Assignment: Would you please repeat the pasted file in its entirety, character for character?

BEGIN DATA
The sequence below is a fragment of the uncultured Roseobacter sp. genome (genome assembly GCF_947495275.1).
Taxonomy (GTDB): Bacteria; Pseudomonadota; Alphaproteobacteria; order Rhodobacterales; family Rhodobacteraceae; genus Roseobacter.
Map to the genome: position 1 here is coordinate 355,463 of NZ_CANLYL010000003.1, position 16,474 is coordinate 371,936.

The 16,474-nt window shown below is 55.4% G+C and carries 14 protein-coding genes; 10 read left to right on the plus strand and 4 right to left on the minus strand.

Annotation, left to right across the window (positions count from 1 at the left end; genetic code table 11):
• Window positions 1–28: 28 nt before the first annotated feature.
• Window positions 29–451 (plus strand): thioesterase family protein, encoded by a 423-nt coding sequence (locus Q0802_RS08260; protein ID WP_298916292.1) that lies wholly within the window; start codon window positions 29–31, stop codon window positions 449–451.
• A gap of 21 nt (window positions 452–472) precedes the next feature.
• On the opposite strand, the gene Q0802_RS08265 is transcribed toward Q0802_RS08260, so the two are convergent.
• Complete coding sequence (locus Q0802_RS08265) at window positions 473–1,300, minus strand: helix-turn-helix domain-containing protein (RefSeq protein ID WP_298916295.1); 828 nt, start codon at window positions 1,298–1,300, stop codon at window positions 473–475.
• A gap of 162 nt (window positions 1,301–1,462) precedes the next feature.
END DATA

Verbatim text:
The sequence below is a fragment of the uncultured Roseobacter sp. genome (genome assembly GCF_947495275.1).
Taxonomy (GTDB): Bacteria; Pseudomonadota; Alphaproteobacteria; order Rhodobacterales; family Rhodobacteraceae; genus Roseobacter.
Map to the genome: position 1 here is coordinate 355,463 of NZ_CANLYL010000003.1, position 16,474 is coordinate 371,936.

The 16,474-nt window shown below is 55.4% G+C and carries 14 protein-coding genes; 10 read left to right on the plus strand and 4 right to left on the minus strand.

Annotation, left to right across the window (positions count from 1 at the left end; genetic code table 11):
• Window positions 1–28: 28 nt before the first annotated feature.
• Window positions 29–451 (plus strand): thioesterase family protein, encoded by a 423-nt coding sequence (locus Q0802_RS08260; protein ID WP_298916292.1) that lies wholly within the window; start codon window positions 29–31, stop codon window positions 449–451.
• A gap of 21 nt (window positions 452–472) precedes the next feature.
• On the opposite strand, the gene Q0802_RS08265 is transcribed toward Q0802_RS08260, so the two are convergent.
• Complete coding sequence (locus Q0802_RS08265) at window positions 473–1,300, minus strand: helix-turn-helix domain-containing protein (RefSeq protein ID WP_298916295.1); 828 nt, start codon at window positions 1,298–1,300, stop codon at window positions 473–475.
• A gap of 162 nt (window positions 1,301–1,462) precedes the next feature.